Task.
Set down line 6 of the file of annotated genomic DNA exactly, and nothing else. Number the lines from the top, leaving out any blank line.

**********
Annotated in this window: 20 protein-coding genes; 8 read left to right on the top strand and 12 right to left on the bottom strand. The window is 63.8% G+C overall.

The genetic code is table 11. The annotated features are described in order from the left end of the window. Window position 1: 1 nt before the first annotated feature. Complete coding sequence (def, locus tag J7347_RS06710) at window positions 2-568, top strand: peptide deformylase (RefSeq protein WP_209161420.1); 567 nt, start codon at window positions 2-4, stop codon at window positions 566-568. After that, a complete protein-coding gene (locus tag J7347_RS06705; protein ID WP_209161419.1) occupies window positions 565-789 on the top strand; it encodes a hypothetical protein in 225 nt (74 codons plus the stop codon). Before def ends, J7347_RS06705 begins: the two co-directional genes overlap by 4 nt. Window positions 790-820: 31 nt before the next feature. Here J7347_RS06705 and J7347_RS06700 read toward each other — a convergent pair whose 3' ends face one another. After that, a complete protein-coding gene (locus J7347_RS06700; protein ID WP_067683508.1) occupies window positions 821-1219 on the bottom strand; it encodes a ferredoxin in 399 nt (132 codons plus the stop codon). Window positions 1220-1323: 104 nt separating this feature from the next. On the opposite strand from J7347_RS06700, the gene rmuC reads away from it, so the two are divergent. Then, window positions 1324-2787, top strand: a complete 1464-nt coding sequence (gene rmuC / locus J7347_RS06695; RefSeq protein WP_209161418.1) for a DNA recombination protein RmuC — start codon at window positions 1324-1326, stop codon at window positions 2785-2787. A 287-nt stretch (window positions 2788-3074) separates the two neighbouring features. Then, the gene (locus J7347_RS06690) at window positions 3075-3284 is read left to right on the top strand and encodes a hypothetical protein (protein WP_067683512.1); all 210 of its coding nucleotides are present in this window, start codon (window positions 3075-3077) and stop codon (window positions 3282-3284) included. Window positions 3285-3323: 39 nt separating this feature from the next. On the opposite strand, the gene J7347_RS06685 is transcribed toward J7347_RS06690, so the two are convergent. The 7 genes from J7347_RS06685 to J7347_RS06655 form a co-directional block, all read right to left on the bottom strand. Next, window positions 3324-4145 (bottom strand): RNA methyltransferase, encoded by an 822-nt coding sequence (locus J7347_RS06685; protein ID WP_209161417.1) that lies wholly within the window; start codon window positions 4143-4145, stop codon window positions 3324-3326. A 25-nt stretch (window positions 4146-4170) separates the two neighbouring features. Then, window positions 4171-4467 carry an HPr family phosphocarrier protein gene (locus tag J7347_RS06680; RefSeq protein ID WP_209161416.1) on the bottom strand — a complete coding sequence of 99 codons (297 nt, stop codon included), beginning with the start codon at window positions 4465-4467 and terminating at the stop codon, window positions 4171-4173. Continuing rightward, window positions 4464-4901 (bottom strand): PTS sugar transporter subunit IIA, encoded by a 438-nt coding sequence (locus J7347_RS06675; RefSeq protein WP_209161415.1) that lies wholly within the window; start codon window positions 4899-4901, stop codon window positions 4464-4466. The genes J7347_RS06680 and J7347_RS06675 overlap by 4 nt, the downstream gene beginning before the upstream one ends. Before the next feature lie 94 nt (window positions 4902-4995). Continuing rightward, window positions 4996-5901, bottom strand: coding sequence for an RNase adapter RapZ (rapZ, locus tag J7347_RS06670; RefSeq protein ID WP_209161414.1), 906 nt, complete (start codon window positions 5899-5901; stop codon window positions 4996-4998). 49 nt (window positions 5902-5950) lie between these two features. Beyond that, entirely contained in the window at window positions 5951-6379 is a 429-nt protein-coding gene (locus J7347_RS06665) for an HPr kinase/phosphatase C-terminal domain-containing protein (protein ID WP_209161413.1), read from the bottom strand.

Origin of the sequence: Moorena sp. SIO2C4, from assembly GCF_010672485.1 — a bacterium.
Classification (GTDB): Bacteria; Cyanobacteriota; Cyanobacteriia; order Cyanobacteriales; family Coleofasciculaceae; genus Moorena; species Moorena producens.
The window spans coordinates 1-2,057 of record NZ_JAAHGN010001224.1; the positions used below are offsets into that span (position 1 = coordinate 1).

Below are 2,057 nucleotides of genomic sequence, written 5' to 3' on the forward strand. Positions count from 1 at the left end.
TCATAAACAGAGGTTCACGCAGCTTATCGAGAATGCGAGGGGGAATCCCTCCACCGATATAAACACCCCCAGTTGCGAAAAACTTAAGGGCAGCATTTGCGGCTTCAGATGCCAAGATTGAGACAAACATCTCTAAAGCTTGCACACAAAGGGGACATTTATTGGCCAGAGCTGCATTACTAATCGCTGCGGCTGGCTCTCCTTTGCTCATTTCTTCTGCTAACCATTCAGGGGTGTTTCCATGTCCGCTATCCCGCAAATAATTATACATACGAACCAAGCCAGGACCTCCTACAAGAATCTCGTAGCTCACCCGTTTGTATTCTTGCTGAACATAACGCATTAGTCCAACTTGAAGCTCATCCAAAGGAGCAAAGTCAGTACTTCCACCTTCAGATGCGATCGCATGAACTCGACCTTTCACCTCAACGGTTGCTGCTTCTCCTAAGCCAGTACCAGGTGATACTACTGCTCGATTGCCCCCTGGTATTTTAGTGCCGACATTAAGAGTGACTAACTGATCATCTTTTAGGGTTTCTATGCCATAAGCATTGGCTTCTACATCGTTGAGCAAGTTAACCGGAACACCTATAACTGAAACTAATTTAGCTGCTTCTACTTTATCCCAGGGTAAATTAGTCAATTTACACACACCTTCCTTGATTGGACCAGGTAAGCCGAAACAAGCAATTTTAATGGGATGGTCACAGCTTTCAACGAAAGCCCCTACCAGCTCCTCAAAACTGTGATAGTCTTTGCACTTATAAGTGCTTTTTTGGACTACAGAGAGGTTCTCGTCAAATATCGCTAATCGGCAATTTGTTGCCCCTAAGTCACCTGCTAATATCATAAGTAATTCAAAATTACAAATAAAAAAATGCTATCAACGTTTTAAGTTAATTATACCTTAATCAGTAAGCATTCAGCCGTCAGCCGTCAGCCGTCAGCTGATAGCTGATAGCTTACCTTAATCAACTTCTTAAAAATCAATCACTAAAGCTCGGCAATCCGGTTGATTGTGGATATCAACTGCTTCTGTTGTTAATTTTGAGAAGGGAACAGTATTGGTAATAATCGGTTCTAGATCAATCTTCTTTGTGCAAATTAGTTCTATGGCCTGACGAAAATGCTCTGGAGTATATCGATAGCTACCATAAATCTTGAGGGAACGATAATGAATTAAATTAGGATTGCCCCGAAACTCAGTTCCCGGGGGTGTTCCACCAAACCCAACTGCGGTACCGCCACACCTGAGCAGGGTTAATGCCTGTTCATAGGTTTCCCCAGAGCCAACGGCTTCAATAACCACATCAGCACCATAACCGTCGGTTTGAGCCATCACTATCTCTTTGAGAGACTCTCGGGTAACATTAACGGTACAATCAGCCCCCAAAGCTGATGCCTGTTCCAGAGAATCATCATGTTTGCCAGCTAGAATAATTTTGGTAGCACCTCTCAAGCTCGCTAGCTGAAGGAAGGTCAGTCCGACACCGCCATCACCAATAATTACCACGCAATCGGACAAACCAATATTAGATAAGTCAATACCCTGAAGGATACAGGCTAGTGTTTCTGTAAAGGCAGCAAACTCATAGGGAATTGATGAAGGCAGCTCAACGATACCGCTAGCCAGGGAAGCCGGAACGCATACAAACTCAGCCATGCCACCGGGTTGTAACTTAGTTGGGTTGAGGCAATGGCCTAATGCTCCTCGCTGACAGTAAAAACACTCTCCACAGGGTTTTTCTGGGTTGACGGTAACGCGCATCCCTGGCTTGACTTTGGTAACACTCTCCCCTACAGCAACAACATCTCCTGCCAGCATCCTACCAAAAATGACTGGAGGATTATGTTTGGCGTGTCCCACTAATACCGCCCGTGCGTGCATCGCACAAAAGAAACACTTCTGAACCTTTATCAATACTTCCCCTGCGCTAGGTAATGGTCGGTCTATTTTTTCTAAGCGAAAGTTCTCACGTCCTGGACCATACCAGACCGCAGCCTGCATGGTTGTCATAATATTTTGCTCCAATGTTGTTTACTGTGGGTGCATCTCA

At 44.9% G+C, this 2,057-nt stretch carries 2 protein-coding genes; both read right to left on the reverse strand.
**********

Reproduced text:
Below are 2,057 nucleotides of genomic sequence, written 5' to 3' on the forward strand. Positions count from 1 at the left end.